The world gives women little convincing direction for the process of achieving long-lasting happiness in womanhood. There are conflicting worldly advisers on every side, seeming to agree only that old ways are to be rejected and replaced by roles that discount the truths of eternity. In contrast, the lives of three women mentioned in the Doctrine and Covenants assure today’s woman of the Lord’s continuous approbation of her sacred responsibilities as a righteous daughter, sister, wife, and mother.
The joyous unfolding of the great plan of salvation began for women when the earth was created. Adam was this earth’s first man, and Eve was the first woman. Since then Mother Eve’s faithful daughters have worshiped the true and living God and found happiness in mortality.
The Lord spoke to the Prophet Joseph Smith concerning one such exemplary daughter and sister, Vienna Jacques.1 In many ways Vienna is a representative model of the many women who, by their words and actions, respect their sacred responsibilities. Vienna was a single woman in her early 40s when she first became acquainted with the Church. She was a devout Christian in Boston, Massachusetts, but she became dissatisfied with her religion and began seeking a church that evidenced the spiritual gifts described in the New Testament. Hearing of Joseph Smith and his newly published Book of Mormon, she requested a copy. At first reading she was not particularly inspired. One night, however, while she was praying, she saw a vision of the Book of Mormon and resolved to know of its truthfulness.
Her conversion was not instantaneous, but it came gradually through continual prayer and study of the scriptures. She read the Book of Mormon until she was convinced of its divinity. In 1831, 43-year-old Vienna traveled alone by canal boat and then by stagecoach to Kirtland, Ohio, to meet the Prophet. After being instructed by him, she accepted baptism. Upon returning to Boston, she was instrumental in the conversion of several family members. On 8 March 1833, after returning to Kirtland, she was instructed by revelation through the Prophet to give $1,400 and other valuables she had brought from the East to the Church and to settle in Jackson County, Missouri (see D&C 90:28–31).
Vienna Jacques donated all she had to the Lord’s Church. In return, she received funds from the bishop to maintain herself. This contribution from a single daughter and sister stands as a memorial to her faith, willingness to sacrifice, and love of God.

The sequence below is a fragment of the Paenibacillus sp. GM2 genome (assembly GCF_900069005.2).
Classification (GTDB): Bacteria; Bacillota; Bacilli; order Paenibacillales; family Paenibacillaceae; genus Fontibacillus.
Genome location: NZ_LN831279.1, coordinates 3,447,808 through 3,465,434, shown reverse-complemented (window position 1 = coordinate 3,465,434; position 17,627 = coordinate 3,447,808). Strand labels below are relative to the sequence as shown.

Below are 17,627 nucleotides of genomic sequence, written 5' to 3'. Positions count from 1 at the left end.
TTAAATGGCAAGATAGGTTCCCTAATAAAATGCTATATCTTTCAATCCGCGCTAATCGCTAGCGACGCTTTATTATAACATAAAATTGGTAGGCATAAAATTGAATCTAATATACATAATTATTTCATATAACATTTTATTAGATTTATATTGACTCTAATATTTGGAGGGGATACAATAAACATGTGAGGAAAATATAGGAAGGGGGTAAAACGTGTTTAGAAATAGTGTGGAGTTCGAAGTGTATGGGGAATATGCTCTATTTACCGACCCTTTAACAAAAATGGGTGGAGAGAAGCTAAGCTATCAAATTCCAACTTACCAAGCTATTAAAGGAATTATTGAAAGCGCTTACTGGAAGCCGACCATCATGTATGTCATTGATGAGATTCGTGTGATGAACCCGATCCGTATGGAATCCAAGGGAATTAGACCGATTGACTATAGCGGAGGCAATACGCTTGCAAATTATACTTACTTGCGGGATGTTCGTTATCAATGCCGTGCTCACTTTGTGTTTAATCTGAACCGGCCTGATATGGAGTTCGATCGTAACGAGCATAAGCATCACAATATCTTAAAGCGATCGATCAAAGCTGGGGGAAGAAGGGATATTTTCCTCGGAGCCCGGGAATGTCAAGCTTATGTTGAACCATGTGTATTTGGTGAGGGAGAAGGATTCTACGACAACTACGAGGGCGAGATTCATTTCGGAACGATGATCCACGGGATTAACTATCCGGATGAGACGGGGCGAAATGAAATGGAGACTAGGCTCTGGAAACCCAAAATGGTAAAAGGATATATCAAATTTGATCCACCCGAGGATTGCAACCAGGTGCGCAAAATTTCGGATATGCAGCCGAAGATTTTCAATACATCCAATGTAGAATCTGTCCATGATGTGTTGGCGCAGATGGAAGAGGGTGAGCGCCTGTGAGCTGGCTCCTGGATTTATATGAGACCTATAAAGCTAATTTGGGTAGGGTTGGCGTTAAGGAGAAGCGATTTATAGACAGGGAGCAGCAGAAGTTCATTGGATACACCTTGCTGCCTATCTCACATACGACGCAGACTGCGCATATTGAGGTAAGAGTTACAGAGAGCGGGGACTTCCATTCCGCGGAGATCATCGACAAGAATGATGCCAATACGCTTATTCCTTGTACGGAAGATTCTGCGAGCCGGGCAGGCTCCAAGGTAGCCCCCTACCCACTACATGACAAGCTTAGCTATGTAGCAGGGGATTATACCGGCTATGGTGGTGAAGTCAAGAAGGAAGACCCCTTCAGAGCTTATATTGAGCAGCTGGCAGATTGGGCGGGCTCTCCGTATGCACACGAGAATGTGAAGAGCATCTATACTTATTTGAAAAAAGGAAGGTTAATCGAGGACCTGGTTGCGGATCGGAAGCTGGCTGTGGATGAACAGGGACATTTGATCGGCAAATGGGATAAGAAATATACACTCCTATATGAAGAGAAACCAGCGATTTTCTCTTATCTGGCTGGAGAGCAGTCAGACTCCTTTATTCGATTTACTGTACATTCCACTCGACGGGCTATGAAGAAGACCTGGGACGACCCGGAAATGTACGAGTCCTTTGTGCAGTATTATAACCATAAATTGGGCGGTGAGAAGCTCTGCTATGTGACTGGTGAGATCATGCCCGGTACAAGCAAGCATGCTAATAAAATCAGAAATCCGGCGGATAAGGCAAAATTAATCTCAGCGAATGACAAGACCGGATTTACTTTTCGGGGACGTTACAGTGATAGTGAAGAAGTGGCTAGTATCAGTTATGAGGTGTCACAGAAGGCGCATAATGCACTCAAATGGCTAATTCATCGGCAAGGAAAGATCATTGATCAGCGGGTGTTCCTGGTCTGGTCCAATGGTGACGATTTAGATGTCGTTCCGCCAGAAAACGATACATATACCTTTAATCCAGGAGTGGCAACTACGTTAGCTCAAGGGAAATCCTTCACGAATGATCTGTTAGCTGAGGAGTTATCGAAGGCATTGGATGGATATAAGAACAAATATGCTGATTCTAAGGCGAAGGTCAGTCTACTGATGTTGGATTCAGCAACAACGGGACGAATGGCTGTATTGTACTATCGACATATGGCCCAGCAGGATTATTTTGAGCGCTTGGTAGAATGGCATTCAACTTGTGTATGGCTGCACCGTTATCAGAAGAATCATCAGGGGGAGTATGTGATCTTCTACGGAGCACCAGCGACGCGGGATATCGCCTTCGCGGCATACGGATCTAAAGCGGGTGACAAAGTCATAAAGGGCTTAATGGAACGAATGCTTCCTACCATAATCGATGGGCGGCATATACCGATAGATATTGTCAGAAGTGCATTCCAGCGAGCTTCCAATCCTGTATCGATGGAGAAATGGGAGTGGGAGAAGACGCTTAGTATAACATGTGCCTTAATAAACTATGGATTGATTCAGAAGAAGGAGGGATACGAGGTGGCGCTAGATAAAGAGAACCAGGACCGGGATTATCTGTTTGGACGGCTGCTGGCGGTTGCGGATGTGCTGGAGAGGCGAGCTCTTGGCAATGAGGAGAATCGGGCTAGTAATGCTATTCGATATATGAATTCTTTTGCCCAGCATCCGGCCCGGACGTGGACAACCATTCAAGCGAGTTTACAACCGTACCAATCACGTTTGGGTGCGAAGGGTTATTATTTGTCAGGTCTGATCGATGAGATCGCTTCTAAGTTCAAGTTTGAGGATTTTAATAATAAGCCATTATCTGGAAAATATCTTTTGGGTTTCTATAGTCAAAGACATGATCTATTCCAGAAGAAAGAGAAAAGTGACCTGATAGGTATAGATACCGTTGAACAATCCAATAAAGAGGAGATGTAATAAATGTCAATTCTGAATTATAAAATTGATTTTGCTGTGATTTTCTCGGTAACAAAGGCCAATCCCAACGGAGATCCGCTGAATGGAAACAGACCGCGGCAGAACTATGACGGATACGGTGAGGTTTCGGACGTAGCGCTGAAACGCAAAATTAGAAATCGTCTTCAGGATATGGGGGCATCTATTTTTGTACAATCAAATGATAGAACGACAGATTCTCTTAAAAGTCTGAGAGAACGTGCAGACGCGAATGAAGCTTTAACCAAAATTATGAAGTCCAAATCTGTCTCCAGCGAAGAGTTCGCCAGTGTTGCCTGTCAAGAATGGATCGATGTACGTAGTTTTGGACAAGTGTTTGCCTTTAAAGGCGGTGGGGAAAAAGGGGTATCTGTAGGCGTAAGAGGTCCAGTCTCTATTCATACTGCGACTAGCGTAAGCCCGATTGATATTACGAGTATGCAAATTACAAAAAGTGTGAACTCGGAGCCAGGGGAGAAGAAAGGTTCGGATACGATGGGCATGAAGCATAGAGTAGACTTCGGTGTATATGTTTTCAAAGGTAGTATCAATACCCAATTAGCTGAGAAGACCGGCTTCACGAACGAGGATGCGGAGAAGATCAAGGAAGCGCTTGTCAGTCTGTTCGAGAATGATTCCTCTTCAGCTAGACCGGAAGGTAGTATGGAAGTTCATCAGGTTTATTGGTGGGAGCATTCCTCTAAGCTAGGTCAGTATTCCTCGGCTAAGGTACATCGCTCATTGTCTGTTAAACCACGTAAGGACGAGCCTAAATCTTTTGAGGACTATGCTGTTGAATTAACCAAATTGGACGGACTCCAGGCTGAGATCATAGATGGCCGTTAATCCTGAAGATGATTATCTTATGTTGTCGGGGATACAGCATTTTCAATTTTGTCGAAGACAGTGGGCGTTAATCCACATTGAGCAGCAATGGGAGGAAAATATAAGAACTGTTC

Concerning her generous offering, the Prophet Joseph Smith sent a letter to Vienna on 4 September 1833, in which he wrote: “I have often felt a whispering since I received your letter, like this: ‘Joseph, thou art indebted to thy God for the offering of thy Sister Vienna, which proved a savior of life as pertaining to thy pecuniary concerns. Therefore she should not be forgotten of thee, for the Lord hath done this, and thou shouldst remember her in all thy prayers and also by letter for she oftentimes calleth on the Lord.’”2
In Missouri, Vienna was forced to abandon her deeded portion of land because of mob violence against the Saints in that region. Concerning her situation there, the Prophet penned these words of counsel: “I was aware when you left Kirtland that the Lord would chasten you, but I prayed fervently in the name of Jesus that you might live to receive your inheritance. … Therefore let your heart be comforted; live in strict obedience to the commandments of God, and walk humbly before Him, and He will exalt thee in His own due time. I will assure you that the Lord has respect unto the offering you made.”3
Sister Jacques’s generous nature blessed the lives of many people. Elder Heber C. Kimball (1801–68) of the Quorum of the Twelve Apostles noted her service in his journal entry concerning illness in Zion’s Camp: “We had to exert ourselves considerable to attend to the sick, for they fell on every hand.” Then he added, “I received great kindness from … sister Vienna Jacques, who administered to my wants and also to my brethren—may the Lord reward … [her] kindness.”4
Before being driven from Missouri, Vienna married Daniel Shearer, a widower. Together they fled to Nauvoo, Illinois. During the westward exodus to the Rockies, more hardship was added to her life when, for unknown reasons, her husband died. At age 60 she drove her own wagon across the plains and into the Salt Lake Valley on 2 October 1847. She was given a lot in the Salt Lake 12th Ward. She died at age 96, and her obituary read, “She was true to her covenants and esteemed the Gospel as a priceless treasure.”5
Vienna Jacques was an exemplar of a righteous daughter and sister in her readiness to accept the laws of God, her devotion to the Lord, and her service to others.
The pivotal covenant that enables a righteous woman to reach her fullest potential is eternal marriage (see D&C 132:18–19). She desires to be married to a companion, an equal partner, who adheres to the Lord’s commands.
Emma Smith, the Prophet’s wife, is remembered as a woman who faithfully supported her husband.6 Emma was a woman of great faith and courage whom the Lord addressed twice in the Doctrine and Covenants: section 25 and again in section 132. Section 25 manifests the will of the Lord to Emma yet gives wise counsel for all women, especially wives in Israel (see D&C 25:16).
Emma’s divine calling was to be the wife of a prophet. In this responsibility the Lord said, “The office of thy calling shall be for a comfort unto my servant, Joseph Smith, Jun., thy husband” (D&C 25:5). She was counseled to use “consoling words, in the spirit of meekness” with him (D&C 25:5). Emma was to cleave to her husband, Joseph, and to “go with him at the time of his going, and be unto him for a scribe” (D&C 25:6). She was promised that for faithfully fulfilling her calling as his wife, he would “support [her] in the church” (D&C 25:9).